4. Reclassify exempt employees and pay them on a commission or fluctuating-workweek basis. Consult your attorney to learn more about the fluctuating workweek system, which pays a salary to nonexempt employees whose schedules vary from week to week.

5. Increase staffing levels to eliminate unnecessary overtime.

You can be assured that the DOL, which has already increased its investigative force by 33% since 2010, will put employers under even more scrutiny in 2017 by visiting many employers and auditing; be sure to reach out if you need more information!

DOL Labor Standards Changes

Monday, June 27, 2016

by Stacy Stolen

Real Value Consulting/VolkBell Insurance



On May 18, 2016 The U.S. Department of Labor released its final rule regarding the changes to the overtime threshold for the Fair Labor Standards Act.  Among other things, the Department has doubled the minimum salary needed to qualify for these exemptions, from the previous level of $455 a week (or $23,660 a year) to $913 a week (or $47,476 a year).


Key Provisions of the Final Rule

The Final Rule focuses primarily on updating the salary and compensation levels needed for Executive, Administrative and Professional workers to be exempt. Specifically, the Final Rule:

  1. 1. Sets the standard salary level at the 40th percentile of earnings of full-time salaried workers in the lowest-wage Census Region, currently the South ($913 per week; $47,476 annually for a full-year worker);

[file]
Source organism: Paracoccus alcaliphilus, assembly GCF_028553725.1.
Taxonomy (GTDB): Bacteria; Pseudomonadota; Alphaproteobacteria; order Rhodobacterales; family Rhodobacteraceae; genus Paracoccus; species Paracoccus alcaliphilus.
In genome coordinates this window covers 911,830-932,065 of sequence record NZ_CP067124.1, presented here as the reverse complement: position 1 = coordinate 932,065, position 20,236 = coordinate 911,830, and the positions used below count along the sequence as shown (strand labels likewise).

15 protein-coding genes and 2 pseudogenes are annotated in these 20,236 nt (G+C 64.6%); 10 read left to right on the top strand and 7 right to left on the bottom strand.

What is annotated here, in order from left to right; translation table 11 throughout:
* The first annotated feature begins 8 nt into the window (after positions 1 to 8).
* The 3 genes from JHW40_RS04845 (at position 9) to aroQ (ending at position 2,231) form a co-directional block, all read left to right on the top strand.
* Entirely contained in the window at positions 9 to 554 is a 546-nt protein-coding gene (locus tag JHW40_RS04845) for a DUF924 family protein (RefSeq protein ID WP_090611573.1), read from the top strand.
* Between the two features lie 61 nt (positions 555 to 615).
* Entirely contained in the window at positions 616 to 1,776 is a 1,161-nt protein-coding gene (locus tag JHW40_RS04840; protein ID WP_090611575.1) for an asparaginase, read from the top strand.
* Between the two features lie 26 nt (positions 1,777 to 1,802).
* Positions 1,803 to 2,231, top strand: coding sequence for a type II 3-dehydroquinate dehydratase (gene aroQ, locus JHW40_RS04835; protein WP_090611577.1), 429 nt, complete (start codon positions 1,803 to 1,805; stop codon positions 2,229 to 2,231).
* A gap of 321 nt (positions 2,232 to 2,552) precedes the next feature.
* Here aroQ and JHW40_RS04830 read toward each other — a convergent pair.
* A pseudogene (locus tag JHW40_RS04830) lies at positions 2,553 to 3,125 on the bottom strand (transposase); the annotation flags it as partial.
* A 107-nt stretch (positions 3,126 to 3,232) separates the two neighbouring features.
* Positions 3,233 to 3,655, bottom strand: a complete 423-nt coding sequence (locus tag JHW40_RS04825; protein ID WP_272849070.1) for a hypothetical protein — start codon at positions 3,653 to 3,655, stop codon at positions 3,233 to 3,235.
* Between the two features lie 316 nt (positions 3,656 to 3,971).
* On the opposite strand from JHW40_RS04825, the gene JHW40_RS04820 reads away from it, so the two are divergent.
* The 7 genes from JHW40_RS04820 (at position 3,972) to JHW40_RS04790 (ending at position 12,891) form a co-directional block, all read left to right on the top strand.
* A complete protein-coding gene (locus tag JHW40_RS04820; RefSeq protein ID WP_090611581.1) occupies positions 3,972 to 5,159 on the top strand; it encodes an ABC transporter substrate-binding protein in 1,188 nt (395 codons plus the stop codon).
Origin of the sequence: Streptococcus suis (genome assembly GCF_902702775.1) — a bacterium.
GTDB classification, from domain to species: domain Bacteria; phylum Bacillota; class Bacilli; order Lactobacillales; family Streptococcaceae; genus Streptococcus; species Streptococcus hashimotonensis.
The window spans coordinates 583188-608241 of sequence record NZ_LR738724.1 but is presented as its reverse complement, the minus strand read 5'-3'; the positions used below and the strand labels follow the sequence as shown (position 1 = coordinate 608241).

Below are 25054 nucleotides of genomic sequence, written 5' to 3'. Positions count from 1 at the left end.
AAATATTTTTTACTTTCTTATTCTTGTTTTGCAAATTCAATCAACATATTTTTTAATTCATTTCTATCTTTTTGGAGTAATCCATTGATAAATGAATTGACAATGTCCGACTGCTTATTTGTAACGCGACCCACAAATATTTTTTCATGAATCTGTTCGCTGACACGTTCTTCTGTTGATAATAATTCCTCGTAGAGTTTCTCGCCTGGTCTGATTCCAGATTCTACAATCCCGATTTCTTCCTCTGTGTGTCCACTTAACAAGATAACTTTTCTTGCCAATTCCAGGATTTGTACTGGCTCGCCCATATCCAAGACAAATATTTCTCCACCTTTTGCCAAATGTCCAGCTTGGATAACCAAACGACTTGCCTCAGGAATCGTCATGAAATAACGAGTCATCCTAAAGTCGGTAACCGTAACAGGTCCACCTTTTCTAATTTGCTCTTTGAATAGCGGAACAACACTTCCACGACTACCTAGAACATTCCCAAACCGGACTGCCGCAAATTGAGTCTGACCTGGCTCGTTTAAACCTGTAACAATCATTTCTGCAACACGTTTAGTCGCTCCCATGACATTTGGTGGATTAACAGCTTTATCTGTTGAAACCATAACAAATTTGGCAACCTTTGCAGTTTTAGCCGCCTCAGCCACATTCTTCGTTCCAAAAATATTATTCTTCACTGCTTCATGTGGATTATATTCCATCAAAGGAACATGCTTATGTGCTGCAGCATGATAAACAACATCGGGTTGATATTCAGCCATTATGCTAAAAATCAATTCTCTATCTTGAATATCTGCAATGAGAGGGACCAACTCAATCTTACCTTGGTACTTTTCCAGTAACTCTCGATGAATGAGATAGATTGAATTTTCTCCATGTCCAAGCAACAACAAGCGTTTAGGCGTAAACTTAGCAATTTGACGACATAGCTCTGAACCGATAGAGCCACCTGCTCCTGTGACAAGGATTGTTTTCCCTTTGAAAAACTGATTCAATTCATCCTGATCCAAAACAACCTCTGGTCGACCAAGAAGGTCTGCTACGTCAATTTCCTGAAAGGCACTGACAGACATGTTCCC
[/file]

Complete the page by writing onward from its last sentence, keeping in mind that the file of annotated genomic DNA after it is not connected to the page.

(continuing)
2. 2. Sets the total annual compensation requirement for highly compensated employees (HCE) subject to a minimal duties test to the annual equivalent of the 90th percentile of full-time salaried workers nationally ($134,004); and
  3. 3. Establishes a mechanism for automatically updating the salary and compensation levels every three years to maintain the levels at the above percentiles and to ensure that they continue to provide useful and effective tests for exemption.

Additionally, the Final Rule amends the salary basis test to allow employers to use nondiscretionary bonuses and incentive payments (including commissions) to satisfy up to 10 percent of the new standard salary level.

The effective date of the final rule is December 1, 2016. The initial increases to the standard salary level (from $455 to $913 per week) and HCE total annual compensation requirement (from $100,000 to $134,004 per year) will be effective on that date. Future automatic updates to those thresholds will occur every three years, beginning on January 1, 2020.

For more details:
https://www.dol.gov/featured/overtime